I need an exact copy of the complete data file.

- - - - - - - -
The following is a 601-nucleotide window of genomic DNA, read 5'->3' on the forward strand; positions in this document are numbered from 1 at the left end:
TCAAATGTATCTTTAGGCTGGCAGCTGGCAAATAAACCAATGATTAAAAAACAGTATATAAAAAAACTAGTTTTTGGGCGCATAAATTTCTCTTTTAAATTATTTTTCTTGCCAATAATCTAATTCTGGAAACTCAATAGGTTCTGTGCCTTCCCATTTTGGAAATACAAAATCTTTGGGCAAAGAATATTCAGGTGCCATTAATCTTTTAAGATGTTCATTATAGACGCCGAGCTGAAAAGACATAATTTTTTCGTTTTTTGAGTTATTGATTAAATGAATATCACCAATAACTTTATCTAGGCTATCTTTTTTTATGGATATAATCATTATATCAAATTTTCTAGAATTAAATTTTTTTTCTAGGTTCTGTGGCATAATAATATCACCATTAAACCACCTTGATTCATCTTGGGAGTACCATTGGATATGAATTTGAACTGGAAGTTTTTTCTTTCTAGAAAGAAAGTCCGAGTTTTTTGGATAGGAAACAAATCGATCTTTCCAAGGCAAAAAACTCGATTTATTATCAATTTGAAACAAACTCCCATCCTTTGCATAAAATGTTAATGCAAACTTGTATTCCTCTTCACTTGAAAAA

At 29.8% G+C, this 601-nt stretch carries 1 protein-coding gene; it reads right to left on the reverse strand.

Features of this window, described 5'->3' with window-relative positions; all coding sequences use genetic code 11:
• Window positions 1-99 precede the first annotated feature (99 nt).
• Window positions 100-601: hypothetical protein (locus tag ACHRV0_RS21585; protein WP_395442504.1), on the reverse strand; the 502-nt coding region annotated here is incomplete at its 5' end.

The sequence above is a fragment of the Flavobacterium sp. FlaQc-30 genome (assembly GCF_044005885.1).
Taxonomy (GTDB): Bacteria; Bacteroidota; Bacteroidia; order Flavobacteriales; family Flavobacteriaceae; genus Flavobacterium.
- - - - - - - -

The following is a 601-nucleotide window of genomic DNA, read 5'->3' on the forward strand; positions in this document are numbered from 1 at the left end:
TCAAATGTATCTTTAGGCTGGCAGCTGGCAAATAAACCAATGATTAAAAAACAGTATATAAAAAAACTAGTTTTTGGGCGCATAAATTTCTCTTTTAAATTATTTTTCTTGCCAATAATCTAATTCTGGAAACTCAATAGGTTCTGTGCCTTCCCATTTTGGAAATACAAAATCTTTGGGCAAAGAATATTCAGGTGCCATTAATCTTTTAAGATGTTCATTATAGACGCCGAGCTGAAAAGACATAATTTTTTCGTTTTTTGAGTTATTGATTAAATGAATATCACCAATAACTTTATCTAGGCTATCTTTTTTTATGGATATAATCATTATATCAAATTTTCTAGAATTAAATTTTTTTTCTAGGTTCTGTGGCATAATAATATCACCATTAAACCACCTTGATTCATCTTGGGAGTACCATTGGATATGAATTTGAACTGGAAGTTTTTTCTTTCTAGAAAGAAAGTCCGAGTTTTTTGGATAGGAAACAAATCGATCTTTCCAAGGCAAAAAACTCGATTTATTATCAATTTGAAACAAACTCCCATCCTTTGCATAAAATGTTAATGCAAACTTGTATTCCTCTTCACTTGAAAAA

At 29.8% G+C, this 601-nt stretch carries 1 protein-coding gene; it reads right to left on the reverse strand.

Features of this window, described 5'->3' with window-relative positions; all coding sequences use genetic code 11:
• Window positions 1-99 precede the first annotated feature (99 nt).
• Window positions 100-601: hypothetical protein (locus tag ACHRV0_RS21585; protein WP_395442504.1), on the reverse strand; the 502-nt coding region annotated here is incomplete at its 5' end.

The sequence above is a fragment of the Flavobacterium sp. FlaQc-30 genome (assembly GCF_044005885.1).
Taxonomy (GTDB): Bacteria; Bacteroidota; Bacteroidia; order Flavobacteriales; family Flavobacteriaceae; genus Flavobacterium.